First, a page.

“Into the parlor to get a book.” He opened the door, but his mother beckoned him back mysteriously, and he closed it softly.
“What is it?” he asked, wonderingly. “Who is there? Has Elmira got company?”
“Belinda Lamb begun quizzin’ as soon as she got in here; said she thought she heard a man talkin’, an’ asked if it was you; an’ when I said it wa’n’t, wanted to know who it was. I told her right to her face it was none of her business.”
“Who is it in there, mother?” asked Jerome.
“It ain’t anybody to make any fuss about.”
“Who is it in there with Elmira?”
“It’s Lawrence Prescott, that’s who it is,” replied his mother, who was more wary in defence than attack, yet defiant enough when the struggle came. She looked at Jerome with unflinching eyes.
“Yes, what of it?”
“Mother, he isn’t going to pay attention to Elmira!”
“Why not, if he wants to? He’s as likely a young fellow as there is in town. She won’t be likely to do any better.”
Jerome stared at his mother in utter bewilderment. “Mother, are you out of your senses?” he gasped.
“I don’t know why I am,” said she.
“Don’t you know that Doctor Prescott would turn Lawrence out of house and home if he thought he was going to marry Elmira?”
“I guess she’s good enough for him. You can run down your own sister all you want to, Jerome Edwards.”
“I am not running her down. I don’t deny she’s good enough for any man on earth, but not with the kind of goodness that counts. Mother, don’t you know that nothing but trouble can come to Elmira from this? Lawrence Prescott can’t marry her.”
“I’d like to know what you mean by trouble comin’ to her,” demanded his mother. A hot red of shame and wrath flashed all over her little face and neck as she spoke, and Jerome, perceiving his mother’s thought, blushed at that, and not at his own.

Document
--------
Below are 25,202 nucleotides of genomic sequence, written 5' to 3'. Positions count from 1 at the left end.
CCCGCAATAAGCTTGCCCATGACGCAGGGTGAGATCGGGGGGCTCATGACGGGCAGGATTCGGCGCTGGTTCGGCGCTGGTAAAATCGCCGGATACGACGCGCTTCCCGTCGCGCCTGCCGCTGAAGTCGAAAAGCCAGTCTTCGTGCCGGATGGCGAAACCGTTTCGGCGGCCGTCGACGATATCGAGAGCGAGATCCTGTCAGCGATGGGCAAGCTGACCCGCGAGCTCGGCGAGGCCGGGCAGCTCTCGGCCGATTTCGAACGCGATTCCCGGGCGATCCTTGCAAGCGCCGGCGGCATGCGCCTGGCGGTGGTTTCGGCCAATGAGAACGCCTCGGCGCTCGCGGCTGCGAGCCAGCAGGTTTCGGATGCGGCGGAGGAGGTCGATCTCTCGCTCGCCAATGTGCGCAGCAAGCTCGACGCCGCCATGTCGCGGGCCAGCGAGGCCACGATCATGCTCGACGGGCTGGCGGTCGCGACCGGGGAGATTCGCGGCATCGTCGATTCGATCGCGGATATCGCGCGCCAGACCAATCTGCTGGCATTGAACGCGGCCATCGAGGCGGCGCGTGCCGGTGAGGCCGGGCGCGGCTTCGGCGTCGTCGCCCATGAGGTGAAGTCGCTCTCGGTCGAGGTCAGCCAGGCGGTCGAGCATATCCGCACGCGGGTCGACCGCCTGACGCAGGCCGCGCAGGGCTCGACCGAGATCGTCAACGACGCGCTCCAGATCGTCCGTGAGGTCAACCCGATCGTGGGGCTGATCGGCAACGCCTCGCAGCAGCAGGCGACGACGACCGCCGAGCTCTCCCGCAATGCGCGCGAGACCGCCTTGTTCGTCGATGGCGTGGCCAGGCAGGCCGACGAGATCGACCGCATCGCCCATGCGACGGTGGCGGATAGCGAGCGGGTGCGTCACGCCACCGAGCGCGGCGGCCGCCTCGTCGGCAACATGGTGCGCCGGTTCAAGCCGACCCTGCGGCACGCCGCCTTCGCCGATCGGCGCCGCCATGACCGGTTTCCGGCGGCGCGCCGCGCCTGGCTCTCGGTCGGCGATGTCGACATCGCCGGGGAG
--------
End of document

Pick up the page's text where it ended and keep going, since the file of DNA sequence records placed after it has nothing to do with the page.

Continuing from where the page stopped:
“I meant that he would have to leave her, and make her miserable in the end, and that is all I did mean,” he said, indignantly. “He can’t marry her, and you know it as well as I. Then there is something else,” he added, as a sudden recollection flashed over his mind: “he was out riding horseback with Lucina Merritt Monday.”
“I don’t believe a word of it,” his mother said, hotly.
“I saw him.”
“Well, what of it if he did? She’s the only girl here that rides horseback, an’ I s’pose he wanted company. Mebbe her father asked him to go with her in case her horse got scared at anything. I shouldn’t be a mite surprised if he had to go and couldn’t help himself. He wouldn’t like to refuse if he was asked.”
“Mother, you know that Lucina Merritt is the only girl in this town that Doctor Prescott would think was fit to marry his son, and you know his family have always had to do just as he said.”
“I don’t know any such thing,” returned his mother; her voice of dissent had the shrill persistency of a cricket’s. “Doctor Prescott always took a sight of notice of Elmira when she was a little girl and he used to come here. He never took to you, I know, but he always did to Elmira.”